Samsung Series 7 Chonos 15.6in Core i7 notebook
NOT a MacBook clone
There is a large (107 x 72mm) trackpad in front of the keyboard which, combined with Elan Smart-Pad drivers, supports a good range of multi-touch gestures. It takes some practice to learn how to perform the necessary gestures reliably but I found that they worked very well. The trackpad recognises one-, two-, three- and four-fingered swipes, pinches and rotations in more than direction, and very importantly, the drivers allow you to increase the pad sensitivity.
The trackpad support one-...
My only criticism of the trackpad, apart from its slight lagginess when scrolling, is that its option of letting you physically ‘click’ by pressing down (the whole pad depresses when you do this), rather than allow gentle taps to achieve virtual clicks, is uneven across the surface of the pad. Getting a physical click when pressing down at the near edge is easy but you need to press down much harder at the edge furthest away from you to achieve the same result.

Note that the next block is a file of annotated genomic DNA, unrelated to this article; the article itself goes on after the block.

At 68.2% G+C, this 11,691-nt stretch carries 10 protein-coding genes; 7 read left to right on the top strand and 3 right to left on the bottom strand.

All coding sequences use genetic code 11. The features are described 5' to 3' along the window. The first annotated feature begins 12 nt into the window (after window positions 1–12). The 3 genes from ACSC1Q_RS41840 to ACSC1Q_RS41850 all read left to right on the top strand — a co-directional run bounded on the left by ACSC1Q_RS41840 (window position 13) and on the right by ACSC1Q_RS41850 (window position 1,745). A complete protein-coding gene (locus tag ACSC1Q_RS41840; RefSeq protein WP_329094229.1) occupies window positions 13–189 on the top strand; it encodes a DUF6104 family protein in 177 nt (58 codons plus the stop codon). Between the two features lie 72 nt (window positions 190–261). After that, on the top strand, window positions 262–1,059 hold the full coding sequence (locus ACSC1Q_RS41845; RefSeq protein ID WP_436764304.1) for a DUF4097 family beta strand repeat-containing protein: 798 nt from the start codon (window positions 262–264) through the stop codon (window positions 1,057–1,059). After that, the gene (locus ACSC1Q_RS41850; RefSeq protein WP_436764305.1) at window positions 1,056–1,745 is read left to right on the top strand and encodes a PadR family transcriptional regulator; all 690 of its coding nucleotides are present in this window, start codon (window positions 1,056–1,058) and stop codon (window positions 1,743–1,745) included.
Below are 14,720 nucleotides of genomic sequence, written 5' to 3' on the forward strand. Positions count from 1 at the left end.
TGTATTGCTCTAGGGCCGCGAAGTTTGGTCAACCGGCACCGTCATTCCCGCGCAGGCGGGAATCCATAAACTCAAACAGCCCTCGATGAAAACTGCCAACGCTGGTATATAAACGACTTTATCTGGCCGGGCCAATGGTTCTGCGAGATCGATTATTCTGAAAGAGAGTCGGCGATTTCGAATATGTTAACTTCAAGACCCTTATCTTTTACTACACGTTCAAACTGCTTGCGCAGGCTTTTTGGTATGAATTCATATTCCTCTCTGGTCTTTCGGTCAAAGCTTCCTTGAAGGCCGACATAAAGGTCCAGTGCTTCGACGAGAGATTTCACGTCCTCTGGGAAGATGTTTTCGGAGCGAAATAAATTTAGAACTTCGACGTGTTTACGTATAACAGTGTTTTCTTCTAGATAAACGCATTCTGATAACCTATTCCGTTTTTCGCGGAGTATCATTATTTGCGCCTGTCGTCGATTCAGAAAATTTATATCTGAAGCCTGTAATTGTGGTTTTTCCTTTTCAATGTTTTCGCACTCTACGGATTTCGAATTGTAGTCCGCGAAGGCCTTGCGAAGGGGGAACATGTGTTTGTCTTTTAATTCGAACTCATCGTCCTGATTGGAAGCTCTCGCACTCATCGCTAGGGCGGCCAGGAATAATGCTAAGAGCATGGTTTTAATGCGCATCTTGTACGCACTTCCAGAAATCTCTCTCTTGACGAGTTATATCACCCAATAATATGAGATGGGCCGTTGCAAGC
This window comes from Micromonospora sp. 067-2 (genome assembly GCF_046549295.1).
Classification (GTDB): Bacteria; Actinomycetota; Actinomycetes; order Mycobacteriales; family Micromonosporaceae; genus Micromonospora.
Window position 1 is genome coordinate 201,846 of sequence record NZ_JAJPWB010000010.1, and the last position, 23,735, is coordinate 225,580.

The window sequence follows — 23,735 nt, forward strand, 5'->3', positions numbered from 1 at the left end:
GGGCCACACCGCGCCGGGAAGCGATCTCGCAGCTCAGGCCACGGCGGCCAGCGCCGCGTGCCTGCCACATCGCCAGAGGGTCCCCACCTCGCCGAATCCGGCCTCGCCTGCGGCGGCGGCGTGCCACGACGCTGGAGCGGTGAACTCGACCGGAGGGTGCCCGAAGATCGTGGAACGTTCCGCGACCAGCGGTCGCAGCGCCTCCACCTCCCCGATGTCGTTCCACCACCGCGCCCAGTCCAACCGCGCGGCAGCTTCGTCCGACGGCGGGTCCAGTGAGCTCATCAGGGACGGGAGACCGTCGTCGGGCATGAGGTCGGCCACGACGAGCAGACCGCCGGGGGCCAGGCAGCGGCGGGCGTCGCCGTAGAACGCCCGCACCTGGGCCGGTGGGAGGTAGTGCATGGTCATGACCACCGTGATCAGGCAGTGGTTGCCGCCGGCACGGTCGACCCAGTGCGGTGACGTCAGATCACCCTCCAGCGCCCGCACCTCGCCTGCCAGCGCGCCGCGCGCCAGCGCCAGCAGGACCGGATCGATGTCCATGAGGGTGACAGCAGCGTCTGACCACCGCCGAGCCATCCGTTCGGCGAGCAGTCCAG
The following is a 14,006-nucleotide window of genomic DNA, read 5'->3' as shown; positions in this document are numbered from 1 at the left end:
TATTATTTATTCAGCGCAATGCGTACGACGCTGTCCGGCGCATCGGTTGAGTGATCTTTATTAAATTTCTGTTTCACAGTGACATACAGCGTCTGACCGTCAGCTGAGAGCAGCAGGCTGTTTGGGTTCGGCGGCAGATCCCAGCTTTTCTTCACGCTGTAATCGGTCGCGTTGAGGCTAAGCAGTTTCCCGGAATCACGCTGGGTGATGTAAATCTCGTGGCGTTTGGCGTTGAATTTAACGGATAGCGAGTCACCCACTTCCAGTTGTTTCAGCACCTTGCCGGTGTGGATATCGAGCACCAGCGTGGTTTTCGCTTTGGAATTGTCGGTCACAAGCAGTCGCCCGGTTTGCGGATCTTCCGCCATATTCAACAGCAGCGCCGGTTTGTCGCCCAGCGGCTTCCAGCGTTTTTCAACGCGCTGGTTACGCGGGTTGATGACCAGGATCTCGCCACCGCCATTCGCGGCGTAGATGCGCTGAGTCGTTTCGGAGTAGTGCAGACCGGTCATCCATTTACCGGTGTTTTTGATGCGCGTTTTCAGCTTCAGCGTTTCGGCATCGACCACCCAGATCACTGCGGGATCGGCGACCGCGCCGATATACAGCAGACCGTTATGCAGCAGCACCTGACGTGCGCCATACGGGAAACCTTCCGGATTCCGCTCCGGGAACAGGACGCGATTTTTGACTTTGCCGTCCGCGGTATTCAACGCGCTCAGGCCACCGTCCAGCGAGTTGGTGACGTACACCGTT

That said, this design fault is equally evident on Apple’s much-praised Magic Track Pad. Apple’s is worse, actually.
...two-, three- and four-finger gestures...
I was pleased to discover a good set of connectivity ports on the sides, including not none but two USB 3.0 ports. Samsung helpfully includes the necessary VGA adapter for the mini display port too. I’m not so sure about the Ethernet port, though, whose minimised opening gapes open to full size only when you flip down a flap.
Port covers and hinged flaps are bad things on notebook computers. They break, fall off and get lost. Of course, none of these things happened while I was testing the Samsung Series 7 Chronos; I’m just saying.
...and has touch sensitivity adjustments too
In addition to a 750GB hard disk and a generous 8GB of RAM, Samsung has built in 8GB of solid-state memory to cache data between them. Often this works well to improve performance, and it certainly makes wake-up from Sleep mode speedy: around 7 to 8 seconds in tests.
Sponsored: Today’s most dangerous security threats